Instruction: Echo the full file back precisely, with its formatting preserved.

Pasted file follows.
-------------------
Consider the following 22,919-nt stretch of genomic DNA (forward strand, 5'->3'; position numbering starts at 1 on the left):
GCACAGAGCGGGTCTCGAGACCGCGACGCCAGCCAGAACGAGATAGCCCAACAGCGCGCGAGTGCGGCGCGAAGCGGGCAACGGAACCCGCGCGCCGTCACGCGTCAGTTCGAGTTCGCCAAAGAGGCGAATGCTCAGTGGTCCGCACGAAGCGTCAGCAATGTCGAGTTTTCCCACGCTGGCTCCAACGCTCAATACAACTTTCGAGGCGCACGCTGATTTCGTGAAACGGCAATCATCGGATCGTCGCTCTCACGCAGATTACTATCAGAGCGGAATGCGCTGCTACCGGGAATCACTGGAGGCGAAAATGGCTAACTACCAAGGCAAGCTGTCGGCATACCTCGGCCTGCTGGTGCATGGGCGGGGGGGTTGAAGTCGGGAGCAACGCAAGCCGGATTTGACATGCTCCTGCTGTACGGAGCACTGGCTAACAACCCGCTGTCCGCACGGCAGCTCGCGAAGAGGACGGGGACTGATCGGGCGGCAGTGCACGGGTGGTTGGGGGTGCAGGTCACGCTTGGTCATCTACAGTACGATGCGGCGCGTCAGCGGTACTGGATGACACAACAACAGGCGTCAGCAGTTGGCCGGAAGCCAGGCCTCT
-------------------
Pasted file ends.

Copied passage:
Consider the following 22,919-nt stretch of genomic DNA (forward strand, 5'->3'; position numbering starts at 1 on the left):
GCACAGAGCGGGTCTCGAGACCGCGACGCCAGCCAGAACGAGATAGCCCAACAGCGCGCGAGTGCGGCGCGAAGCGGGCAACGGAACCCGCGCGCCGTCACGCGTCAGTTCGAGTTCGCCAAAGAGGCGAATGCTCAGTGGTCCGCACGAAGCGTCAGCAATGTCGAGTTTTCCCACGCTGGCTCCAACGCTCAATACAACTTTCGAGGCGCACGCTGATTTCGTGAAACGGCAATCATCGGATCGTCGCTCTCACGCAGATTACTATCAGAGCGGAATGCGCTGCTACCGGGAATCACTGGAGGCGAAAATGGCTAACTACCAAGGCAAGCTGTCGGCATACCTCGGCCTGCTGGTGCATGGGCGGGGGGGTTGAAGTCGGGAGCAACGCAAGCCGGATTTGACATGCTCCTGCTGTACGGAGCACTGGCTAACAACCCGCTGTCCGCACGGCAGCTCGCGAAGAGGACGGGGACTGATCGGGCGGCAGTGCACGGGTGGTTGGGGGTGCAGGTCACGCTTGGTCATCTACAGTACGATGCGGCGCGTCAGCGGTACTGGATGACACAACAACAGGCGTCAGCAGTTGGCCGGAAGCCAGGCCTCT